The impact of the no-deal Brexit is not only going to impact the UK, but it can exacerbate, and the impact could result in a broader global economic slowdown. Mark Carney, Bank of England (BoE) governor who earlier too had raised his concern over the vote for Brexit, has said that global trade war and a no-deal Brexit will have a profound spillover impact on the worldwide economy. It was a warning from the BoE governor of a new geopolitical tension, starting with this level of protectionism, which could trigger a new Cold War coupled with high economic costs. Carney while taking the historic decision recently of keeping the interest rates on hold at 0.75 per cent, given inflation remaining below the 2 per cent target and uncertainty in UK’s future relationship with the European Union, warned that smooth transition of Brexit and strengthening economy would lead to a rate rise. Meanwhile, the UK chancellor Philip Hammond has also expressed his concern and warned that a no-deal Brexit could cost the UK up to £90bn.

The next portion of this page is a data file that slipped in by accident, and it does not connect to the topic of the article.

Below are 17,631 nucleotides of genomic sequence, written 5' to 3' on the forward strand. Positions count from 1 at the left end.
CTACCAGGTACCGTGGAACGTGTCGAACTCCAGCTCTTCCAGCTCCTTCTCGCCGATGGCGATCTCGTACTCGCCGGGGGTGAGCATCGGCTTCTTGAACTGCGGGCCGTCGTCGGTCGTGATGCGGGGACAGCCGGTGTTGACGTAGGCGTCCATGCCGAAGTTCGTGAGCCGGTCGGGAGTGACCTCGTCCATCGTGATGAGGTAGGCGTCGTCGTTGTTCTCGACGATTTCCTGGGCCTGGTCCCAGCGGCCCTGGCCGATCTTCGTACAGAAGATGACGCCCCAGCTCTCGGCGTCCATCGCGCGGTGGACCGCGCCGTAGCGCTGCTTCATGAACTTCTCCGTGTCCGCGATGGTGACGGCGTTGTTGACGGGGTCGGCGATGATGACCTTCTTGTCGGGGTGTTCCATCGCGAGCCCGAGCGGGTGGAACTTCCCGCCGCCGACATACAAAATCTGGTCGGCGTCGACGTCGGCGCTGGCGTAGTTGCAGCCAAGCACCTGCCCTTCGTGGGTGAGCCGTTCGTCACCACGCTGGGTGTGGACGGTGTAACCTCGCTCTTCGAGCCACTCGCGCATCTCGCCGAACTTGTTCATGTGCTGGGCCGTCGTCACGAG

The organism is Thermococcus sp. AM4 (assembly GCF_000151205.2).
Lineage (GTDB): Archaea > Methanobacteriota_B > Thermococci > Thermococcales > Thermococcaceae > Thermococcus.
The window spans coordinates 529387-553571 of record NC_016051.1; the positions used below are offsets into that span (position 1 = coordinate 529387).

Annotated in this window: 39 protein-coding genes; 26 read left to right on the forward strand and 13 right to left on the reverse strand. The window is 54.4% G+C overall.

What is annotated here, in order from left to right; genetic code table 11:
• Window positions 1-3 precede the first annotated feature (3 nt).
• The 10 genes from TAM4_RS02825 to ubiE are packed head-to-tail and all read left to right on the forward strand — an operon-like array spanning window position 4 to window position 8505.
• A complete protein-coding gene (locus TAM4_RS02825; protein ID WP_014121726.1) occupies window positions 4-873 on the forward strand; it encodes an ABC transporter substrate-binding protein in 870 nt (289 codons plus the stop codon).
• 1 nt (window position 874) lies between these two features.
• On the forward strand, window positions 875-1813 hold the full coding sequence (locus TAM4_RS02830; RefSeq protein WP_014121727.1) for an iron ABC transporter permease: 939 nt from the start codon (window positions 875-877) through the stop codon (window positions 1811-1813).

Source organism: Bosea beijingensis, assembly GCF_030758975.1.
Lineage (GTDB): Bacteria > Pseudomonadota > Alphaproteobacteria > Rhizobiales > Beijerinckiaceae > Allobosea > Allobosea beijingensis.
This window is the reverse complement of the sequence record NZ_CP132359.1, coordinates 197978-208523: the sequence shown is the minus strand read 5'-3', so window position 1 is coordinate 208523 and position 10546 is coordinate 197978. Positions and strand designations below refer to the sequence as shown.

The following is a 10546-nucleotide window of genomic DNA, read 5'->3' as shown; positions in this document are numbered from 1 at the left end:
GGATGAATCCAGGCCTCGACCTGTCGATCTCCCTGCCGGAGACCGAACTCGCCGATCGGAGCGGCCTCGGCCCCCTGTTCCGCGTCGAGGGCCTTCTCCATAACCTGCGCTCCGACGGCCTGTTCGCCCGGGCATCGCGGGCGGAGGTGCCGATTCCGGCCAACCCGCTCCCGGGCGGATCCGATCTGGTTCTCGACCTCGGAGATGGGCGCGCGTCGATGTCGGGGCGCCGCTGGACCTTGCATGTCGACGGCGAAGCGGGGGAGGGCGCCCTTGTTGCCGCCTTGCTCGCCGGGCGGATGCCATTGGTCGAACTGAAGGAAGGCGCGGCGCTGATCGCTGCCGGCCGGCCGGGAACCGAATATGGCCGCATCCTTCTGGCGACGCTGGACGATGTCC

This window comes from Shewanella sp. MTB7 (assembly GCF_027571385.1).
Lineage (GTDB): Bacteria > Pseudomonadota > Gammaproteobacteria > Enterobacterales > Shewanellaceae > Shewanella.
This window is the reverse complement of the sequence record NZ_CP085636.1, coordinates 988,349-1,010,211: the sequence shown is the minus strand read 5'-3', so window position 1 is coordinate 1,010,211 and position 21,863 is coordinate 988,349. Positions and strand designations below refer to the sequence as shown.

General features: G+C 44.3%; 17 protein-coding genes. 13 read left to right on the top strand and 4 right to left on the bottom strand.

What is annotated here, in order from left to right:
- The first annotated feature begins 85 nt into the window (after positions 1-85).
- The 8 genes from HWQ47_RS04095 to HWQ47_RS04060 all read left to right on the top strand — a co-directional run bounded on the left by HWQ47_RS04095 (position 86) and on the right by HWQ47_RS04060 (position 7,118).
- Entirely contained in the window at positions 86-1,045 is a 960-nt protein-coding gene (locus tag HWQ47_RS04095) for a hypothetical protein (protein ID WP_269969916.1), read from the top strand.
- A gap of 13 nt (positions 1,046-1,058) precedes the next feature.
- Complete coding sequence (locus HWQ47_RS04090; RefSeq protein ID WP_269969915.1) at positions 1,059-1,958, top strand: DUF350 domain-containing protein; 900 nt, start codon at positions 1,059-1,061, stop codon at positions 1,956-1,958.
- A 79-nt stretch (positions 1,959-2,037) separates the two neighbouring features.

Meanwhile, Boris Johnson, a widely famous contender for the UK’s next prime minister position, recently commented that, if he comes to power as prime minister, he will deliver Brexit in his first 100-days. Also, he is planning to form a “War Committee” to get the UK out of the EU bloc by October 31, this year deadline. As per some of the media sources, the War Committee would include a small number of senior minister and Brexiteers advisers.